Thank you for subscribing!

Want a daily digest of the top Twin Cities news?

Get a daily digest of the most important stories affecting your hometown with Axios Twin Cities

Please enter a valid email.

Please enter a valid email.

Subscription failed
Thank you for subscribing!

Want a daily digest of the top Tampa Bay news?

Get a daily digest of the most important stories affecting your hometown with Axios Tampa Bay

Please enter a valid email.

Please enter a valid email.

Subscription failed
Thank you for subscribing!

Want a daily digest of the top Charlotte news?

Get a daily digest of the most important stories affecting your hometown with Axios Charlotte

Please enter a valid email.

Please enter a valid email.

Subscription failed
Thank you for subscribing!

Sign up for Axios NW Arkansas

Stay up-to-date on the most important and interesting stories affecting NW Arkansas, authored by local reporters

Please enter a valid email.

Please enter a valid email.

Subscription failed
Thank you for subscribing!

Please enter a valid email.

Please enter a valid email.

Subscription failed
Thank you for subscribing!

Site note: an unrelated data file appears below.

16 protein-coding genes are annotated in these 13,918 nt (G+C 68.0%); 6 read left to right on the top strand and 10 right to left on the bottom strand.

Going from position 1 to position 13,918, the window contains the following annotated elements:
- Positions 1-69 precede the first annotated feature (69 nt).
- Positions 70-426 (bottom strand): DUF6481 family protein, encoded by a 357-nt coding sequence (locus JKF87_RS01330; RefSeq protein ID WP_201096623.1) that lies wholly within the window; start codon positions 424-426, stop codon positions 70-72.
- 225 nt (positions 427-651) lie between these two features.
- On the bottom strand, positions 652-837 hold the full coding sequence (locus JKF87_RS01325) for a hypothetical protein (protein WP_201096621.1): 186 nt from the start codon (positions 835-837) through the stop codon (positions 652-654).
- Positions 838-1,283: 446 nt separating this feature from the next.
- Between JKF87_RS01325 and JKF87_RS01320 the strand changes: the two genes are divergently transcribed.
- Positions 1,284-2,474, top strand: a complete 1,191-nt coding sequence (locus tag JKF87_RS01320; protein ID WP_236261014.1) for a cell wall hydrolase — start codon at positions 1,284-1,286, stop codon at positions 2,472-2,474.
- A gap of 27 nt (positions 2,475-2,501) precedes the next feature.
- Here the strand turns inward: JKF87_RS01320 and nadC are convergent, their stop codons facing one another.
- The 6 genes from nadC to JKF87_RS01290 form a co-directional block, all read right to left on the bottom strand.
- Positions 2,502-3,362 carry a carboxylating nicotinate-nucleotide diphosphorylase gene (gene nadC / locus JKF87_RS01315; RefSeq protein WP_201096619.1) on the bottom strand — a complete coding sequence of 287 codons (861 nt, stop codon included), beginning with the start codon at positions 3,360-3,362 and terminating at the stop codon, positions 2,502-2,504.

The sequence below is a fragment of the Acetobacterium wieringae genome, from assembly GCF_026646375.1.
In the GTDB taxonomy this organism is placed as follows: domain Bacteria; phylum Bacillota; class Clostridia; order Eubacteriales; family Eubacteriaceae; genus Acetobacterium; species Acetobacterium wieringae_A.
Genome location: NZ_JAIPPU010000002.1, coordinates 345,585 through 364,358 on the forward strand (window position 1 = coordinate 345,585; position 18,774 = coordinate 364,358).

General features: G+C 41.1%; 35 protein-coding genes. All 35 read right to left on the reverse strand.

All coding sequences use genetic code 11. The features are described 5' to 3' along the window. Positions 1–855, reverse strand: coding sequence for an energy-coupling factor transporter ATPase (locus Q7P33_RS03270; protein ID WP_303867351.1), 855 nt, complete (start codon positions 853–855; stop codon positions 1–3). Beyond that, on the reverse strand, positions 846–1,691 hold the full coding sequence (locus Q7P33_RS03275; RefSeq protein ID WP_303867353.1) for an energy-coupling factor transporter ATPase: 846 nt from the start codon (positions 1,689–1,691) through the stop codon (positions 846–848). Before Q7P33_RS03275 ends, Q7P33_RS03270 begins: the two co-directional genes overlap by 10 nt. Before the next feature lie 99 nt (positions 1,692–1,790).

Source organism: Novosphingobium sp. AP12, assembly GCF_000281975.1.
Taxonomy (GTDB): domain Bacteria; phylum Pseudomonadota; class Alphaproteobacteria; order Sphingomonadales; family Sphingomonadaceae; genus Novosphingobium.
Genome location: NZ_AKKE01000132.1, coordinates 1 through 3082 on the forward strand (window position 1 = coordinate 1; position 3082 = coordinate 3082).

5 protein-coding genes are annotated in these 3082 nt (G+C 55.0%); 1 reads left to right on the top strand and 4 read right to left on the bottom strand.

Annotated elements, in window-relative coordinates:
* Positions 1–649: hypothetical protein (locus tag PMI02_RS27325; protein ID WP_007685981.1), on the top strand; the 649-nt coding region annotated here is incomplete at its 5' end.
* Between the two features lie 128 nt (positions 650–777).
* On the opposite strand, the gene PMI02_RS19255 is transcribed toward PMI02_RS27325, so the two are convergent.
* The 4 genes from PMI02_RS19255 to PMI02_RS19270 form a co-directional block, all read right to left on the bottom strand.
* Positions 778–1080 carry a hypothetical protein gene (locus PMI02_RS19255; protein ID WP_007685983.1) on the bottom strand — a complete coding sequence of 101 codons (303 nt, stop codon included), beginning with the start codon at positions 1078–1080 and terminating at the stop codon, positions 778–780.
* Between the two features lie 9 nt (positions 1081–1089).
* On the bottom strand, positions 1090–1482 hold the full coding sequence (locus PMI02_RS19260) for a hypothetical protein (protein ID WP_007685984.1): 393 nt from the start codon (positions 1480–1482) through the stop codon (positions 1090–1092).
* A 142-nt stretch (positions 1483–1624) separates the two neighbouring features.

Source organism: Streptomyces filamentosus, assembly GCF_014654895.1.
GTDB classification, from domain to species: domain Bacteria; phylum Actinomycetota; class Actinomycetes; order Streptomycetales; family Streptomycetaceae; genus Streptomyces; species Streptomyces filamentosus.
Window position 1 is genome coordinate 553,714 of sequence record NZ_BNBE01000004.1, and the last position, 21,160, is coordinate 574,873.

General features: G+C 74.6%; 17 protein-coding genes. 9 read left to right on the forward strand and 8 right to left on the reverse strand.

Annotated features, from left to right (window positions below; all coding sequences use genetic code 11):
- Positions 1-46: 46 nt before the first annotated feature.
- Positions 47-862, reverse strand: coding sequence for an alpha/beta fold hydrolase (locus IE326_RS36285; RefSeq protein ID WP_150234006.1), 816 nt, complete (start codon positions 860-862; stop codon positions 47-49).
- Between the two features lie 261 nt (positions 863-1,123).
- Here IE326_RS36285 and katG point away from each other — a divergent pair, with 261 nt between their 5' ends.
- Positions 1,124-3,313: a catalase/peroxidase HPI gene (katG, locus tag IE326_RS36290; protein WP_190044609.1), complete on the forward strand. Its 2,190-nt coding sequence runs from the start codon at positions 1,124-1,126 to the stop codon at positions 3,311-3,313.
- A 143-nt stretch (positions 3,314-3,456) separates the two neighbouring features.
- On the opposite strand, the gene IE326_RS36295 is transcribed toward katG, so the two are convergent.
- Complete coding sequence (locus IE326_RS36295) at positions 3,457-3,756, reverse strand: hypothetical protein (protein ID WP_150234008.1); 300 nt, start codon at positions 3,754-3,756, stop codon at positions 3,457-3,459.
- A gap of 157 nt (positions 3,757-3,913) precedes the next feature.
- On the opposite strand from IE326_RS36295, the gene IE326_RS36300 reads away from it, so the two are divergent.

Anthony Fauci at a Senate Appropriations subcommittee hearing in May. Photo: Sarah Silbiger/UPI/Bloomberg via Getty Images

Americans are now getting infected with COVID-19 at 10 times the rate needed to end the pandemic, which will persist until more people get vaccinated, NIAID director Anthony Fauci tells Axios.

Threat level: "The endgame is to suppress the virus. Right now, we're still in pandemic mode, because we have 160,000 new infections a day. That's not even modestly good control ... which means it's a public health threat."

  • "In a country of our size, you can't be hanging around and having 100,000 infections a day. You've got to get well below 10,000 before you start feeling comfortable," Fauci says.
  • Once enough people have been vaccinated, he adds, "you'll still get some people getting infected, but you're not going to have it as a public health threat."

Between the lines: Despite all of the buzz about the Mu variant, which appears to elude some protective properties of authorized vaccines and prior infections, the Delta variant continues to dominate in the U.S. and around the world.